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Old November 27th, 2012, 01:06 AM   #14
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1) Not really, from what I've gathered they were your basic steppe army during the initial expansion under Osman and Orhan , later becoming more of a Renaissance army , with emphasis on firearms and defensive tactics, alongside large numbers of cavalry, often outnumbering the infantry .

2) The trend does appear to be apparent, Sultans are very active militarily . One more general you can add may be Piri Reis .
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Old November 27th, 2012, 01:40 AM   #15

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Originally Posted by Essa View Post
Got 2 questions here:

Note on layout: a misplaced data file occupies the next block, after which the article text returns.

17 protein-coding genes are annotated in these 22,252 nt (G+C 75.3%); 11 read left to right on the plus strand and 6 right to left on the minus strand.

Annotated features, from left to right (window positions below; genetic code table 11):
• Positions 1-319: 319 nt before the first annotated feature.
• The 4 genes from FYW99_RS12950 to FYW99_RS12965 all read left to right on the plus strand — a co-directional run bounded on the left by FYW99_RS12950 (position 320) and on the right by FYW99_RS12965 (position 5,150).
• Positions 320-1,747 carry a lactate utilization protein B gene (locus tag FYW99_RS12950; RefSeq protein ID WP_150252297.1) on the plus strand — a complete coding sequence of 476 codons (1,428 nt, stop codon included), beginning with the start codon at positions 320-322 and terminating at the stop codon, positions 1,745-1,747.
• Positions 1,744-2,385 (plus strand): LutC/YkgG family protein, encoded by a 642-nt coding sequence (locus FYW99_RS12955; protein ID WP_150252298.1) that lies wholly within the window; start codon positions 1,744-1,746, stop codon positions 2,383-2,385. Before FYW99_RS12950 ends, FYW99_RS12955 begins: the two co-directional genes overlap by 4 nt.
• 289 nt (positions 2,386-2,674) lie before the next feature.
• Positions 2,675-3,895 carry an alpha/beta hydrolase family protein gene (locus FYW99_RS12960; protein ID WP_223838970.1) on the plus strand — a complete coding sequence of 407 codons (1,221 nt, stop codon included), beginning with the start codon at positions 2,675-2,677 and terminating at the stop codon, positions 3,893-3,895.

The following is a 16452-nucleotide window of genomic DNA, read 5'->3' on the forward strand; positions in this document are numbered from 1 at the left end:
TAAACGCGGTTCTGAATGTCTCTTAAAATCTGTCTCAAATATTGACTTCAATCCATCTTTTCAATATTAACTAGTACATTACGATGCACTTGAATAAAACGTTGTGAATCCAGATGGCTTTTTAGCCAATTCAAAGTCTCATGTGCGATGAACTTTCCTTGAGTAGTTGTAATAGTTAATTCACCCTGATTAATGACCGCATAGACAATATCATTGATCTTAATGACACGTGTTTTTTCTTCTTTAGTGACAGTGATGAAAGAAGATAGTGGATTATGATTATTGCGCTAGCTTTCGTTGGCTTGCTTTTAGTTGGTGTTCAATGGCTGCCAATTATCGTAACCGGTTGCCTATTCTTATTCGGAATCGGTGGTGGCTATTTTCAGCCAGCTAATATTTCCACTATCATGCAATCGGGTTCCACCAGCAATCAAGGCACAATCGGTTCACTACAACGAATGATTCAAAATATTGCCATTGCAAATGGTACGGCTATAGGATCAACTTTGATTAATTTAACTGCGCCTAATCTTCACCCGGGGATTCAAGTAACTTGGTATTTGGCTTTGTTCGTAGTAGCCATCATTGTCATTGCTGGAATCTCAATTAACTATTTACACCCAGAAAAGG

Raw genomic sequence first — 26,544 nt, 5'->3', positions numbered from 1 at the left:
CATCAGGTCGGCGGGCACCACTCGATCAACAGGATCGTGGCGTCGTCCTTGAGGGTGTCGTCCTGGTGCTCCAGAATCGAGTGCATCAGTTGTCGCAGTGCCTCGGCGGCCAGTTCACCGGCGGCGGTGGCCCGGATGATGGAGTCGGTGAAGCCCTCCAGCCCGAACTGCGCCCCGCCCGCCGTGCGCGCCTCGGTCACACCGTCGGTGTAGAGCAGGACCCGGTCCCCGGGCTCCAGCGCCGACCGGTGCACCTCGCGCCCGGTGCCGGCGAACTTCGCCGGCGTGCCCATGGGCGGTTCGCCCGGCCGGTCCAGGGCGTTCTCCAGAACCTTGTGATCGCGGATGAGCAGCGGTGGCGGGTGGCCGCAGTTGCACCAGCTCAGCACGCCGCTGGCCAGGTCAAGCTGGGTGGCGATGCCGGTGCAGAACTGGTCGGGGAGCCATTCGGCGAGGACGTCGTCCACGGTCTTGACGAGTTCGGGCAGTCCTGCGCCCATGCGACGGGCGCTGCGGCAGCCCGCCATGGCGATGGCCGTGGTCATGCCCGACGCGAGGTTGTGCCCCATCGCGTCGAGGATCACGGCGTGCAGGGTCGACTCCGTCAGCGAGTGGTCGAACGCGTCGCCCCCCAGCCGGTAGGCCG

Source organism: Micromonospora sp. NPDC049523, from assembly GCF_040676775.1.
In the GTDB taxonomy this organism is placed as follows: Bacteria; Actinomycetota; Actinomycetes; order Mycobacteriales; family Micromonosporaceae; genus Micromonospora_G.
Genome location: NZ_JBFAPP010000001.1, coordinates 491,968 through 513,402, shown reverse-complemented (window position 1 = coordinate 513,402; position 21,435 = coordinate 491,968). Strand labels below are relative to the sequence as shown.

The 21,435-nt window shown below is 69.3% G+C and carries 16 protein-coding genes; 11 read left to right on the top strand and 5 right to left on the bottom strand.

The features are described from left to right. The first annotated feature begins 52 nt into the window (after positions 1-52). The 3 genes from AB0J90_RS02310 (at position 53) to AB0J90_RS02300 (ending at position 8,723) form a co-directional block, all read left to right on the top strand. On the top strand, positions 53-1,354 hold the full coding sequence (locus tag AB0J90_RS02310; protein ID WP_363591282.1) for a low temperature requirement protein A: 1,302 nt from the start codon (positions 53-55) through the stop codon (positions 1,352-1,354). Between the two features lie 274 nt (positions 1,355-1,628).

- Were "Duals" important at Ottoman time ?.....and I mean the Duals that take place between individuals from opposing armies before the start of the battle....and were Ottomans famous for it ?
You mean duels before battles? I've never heard of such thing in Ottoman era. But i'm not a historian.

Quote:
- I might be wrong on this point but I'll mention it....: When I go through the history of Ottoman military (in parallel to what I've known about Arab military) I get the impression that more 'Sultans' are glorified than 'Commanders'...or in other words: more Sultans are "in the picture" than Commanders.

In Arab history we may glorify rulers such as Al-Rashidun, and others from Umayyad or Abbassid time, but a host of commanders are also glorified, like Khalid/Amr Ibn Al-Aas/Qutaiba/Tariq/Musa Ibn Nusair/Maslama Ibn Abdul Malik...etc.....

Based on what I know from Ottoman history....I can recall Hassan Ulubatli, Khair Alddin Barbaross, Ebrahim Pasha, Mustafa Kemal Ataturk himself in Gallipoli......I'm interested to know more....